Just putting it out there in case it's not something which you've run across before.


Also, any of the schools which build wooden boats (many of them cold molded) are good resources for non-traditional boats, gaffers included. As the wooden boat crowd tends to draw non-tradtional vessels.
You might try both the School & the Foundation, in Port Townsend WA.
There's also the Metal Boat Society, given the boats which you named, & maybe (?) the Seven Seas Cruising Association. Worth a shot anyway.
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Old 16-11-2015, 05:06   #10
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Re: 30-50 ft LOA non-wooden Gaff-Rigged Sloops and Schooners?

"@Benz - Thank you hugely for all of the advice. I'll definitely be looking more into those. There does seem to be a much stronger gaff following in the UK - which is very unfortunate, since we're all the way out on the US west coast."

I was also on the West coast--Cape George Marine Works is in Port Townsend, WA. All their models are available as kits finished to whatever degree you wish, so if you're handy you can save some serious $$$$$. If you wind up with a gaffer whose spars are too heavy, a wooden gaff can easily be changed for an aluminum one; standing rigging can be done with synthetic; blocks can be replaced with lighter ones, or often with simple round thimbles: there's dozens of tricks for reducing weight aloft on an existing rig. As for Roberts' Sprays--I've been on a couple, and they're not shaped for speed like the Atkins or Hess designs. If it were to be steel, I'd have a Charles Wittholz schooner design scaled down to 40 feet and sail it schooner rigged. Though you're probably not looking to have anything custom-built.
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Old 16-11-2015, 07:35   #11
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Re: 30-50 ft LOA non-wooden Gaff-Rigged Sloops and Schooners?

There is a Thomas Colvin "trinity" design gaff rigged schooner with aluminum hull for sale in BC, the ad makes it look like a nice yacht, can't find much info on the trinity design. Check BC kijiji listings under sail, asking roughly $40k cdn, I am not affiliated with the owner in anyway. I am kind of in love with it but not ready to purchase our liveaboard at this time.


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Old 16-11-2015, 10:07   #12
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Re: 30-50 ft LOA non-wooden Gaff-Rigged Sloops and Schooners?

Tom Colvin designed a number of steel or aluminium vessels, with a variety of rigs possible, including gaff rigged. Mine is a Colvin Doxy, stretched from 38' to 41', and I have been sailing her, mostly single-handed, for almost thirty years, so I guess it is safe to say I am a little biased in favour of gaff schooners!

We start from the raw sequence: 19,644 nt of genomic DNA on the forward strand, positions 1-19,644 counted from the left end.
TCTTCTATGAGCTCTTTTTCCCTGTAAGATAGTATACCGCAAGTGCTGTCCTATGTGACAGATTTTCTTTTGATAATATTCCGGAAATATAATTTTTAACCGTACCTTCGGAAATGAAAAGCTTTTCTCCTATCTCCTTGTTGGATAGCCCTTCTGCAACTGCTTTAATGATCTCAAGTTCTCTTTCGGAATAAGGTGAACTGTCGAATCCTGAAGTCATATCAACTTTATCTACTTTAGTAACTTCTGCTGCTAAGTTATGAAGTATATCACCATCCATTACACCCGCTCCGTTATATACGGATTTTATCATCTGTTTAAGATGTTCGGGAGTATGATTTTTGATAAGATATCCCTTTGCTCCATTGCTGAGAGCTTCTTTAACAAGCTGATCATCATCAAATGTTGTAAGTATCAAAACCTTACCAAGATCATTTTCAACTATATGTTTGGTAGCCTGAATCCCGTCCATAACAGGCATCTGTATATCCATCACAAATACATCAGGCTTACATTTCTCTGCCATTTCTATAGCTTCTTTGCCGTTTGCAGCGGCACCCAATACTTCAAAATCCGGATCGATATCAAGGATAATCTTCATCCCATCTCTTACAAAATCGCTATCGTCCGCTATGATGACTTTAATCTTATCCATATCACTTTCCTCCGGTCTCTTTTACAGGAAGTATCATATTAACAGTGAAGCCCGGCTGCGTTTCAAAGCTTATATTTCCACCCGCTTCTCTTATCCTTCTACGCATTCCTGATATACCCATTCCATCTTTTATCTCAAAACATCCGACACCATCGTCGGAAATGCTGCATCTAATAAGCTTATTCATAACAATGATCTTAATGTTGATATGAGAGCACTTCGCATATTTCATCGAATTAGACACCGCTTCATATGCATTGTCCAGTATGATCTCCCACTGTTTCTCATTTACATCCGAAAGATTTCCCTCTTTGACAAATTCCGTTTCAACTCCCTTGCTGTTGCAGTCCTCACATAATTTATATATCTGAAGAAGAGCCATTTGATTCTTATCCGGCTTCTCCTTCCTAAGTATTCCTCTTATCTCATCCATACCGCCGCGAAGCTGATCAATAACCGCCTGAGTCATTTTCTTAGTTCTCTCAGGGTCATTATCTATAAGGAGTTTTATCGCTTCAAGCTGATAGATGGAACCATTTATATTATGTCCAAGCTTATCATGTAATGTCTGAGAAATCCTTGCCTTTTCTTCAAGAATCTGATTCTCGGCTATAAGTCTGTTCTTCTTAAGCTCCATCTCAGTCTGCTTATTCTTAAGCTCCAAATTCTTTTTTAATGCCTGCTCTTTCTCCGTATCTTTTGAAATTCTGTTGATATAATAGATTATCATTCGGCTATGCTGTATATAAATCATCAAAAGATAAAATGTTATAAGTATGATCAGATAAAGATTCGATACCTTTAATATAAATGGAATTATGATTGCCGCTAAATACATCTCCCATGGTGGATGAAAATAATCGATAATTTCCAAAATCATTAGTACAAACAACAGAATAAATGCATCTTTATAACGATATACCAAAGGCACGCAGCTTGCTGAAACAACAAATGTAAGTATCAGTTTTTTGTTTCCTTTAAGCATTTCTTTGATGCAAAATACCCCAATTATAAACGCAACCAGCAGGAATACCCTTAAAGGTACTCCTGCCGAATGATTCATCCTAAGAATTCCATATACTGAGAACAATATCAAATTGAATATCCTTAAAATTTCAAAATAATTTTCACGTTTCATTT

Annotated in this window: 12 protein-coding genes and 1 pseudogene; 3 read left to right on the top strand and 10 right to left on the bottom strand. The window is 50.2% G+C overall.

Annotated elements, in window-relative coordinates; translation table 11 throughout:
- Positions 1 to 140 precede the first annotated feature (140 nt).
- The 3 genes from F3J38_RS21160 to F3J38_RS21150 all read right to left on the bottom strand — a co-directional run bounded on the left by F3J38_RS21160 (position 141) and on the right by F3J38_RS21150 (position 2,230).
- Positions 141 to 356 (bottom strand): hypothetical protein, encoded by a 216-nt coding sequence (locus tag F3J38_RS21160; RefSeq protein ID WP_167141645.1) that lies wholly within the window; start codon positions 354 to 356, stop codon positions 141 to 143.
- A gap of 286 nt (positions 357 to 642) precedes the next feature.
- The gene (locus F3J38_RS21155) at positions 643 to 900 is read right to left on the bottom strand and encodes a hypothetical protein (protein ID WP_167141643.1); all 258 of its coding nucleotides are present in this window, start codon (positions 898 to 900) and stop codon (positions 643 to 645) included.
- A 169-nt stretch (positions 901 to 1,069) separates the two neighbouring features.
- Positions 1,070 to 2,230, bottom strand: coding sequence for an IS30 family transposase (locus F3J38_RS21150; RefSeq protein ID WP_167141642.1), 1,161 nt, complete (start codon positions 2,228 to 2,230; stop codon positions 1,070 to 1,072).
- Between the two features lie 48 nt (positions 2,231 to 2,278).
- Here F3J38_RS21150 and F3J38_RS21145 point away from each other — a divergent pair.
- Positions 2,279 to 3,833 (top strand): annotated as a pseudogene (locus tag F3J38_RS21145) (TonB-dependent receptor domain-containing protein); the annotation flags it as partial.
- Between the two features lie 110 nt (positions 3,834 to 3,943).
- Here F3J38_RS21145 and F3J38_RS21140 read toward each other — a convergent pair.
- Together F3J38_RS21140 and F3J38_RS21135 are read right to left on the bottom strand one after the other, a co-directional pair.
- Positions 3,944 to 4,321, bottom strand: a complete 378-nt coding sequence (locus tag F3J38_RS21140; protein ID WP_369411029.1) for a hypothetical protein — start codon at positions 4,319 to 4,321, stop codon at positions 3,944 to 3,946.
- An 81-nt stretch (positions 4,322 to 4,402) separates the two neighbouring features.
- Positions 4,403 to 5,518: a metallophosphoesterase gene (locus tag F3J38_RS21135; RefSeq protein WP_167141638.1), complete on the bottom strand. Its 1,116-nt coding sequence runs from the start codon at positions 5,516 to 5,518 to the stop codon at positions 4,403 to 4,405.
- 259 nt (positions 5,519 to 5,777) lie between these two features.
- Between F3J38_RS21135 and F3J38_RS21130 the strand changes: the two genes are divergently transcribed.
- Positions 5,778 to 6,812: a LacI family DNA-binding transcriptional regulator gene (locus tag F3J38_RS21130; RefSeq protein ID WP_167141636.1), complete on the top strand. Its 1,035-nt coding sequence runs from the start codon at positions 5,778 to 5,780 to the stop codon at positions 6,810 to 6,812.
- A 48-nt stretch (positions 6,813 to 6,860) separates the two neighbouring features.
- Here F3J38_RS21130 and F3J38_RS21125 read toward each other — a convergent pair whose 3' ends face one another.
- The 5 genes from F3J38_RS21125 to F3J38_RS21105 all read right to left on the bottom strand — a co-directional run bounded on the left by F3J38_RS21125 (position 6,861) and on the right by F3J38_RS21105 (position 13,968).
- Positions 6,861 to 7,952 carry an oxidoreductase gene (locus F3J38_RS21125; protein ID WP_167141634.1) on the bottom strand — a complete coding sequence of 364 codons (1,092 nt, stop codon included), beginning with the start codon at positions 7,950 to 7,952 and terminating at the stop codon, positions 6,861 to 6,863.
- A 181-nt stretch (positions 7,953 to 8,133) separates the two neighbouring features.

I have never really missed those winch thingies, and at 69 years I still have no trouble hoisting the main alone, so don't be dissuaded by those who suggest a gaffer requires superhuman strength.
Have another look at the Colvin designs.
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Old 16-11-2015, 10:16   #13
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Re: 30-50 ft LOA non-wooden Gaff-Rigged Sloops and Schooners?

I seem to remember that a lot of Benford designs were gaff rigged and some schooners. Many were constructed around Seattle.

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Old 16-11-2015, 10:24   #14
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Re: 30-50 ft LOA non-wooden Gaff-Rigged Sloops and Schooners?

Look at the Lazy Jack 32 Schooner. I bought one last year and love it. Fiberglass with bowsprit and booms gallow. Very sweet looking traditional design. Marconi main, gaff foresail, rollerfurl jib. There were two for sale last week. Smaller sails with aluminum mast and spars easy to handle. More lines takes some learning, but easy to learn. Not for everyone, but I get lots of compliments.
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Old 16-11-2015, 10:27   #15
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Re: 30-50 ft LOA non-wooden Gaff-Rigged Sloops and Schooners?

Don't be to hasty to discount wood. It is a wonderful material to live in. Quiet, insulated and much more like a living breathing entity. Torredos aside, steel vessels are every bit as much maintenance as wood.

It's really a subjective opinion but I have always placed Pinkies up there with the most asthetically unappealing designs ever conceived. Their pinched stern quarters limit interior space and the long, overhang makes them useless for just about anything besides pooping off.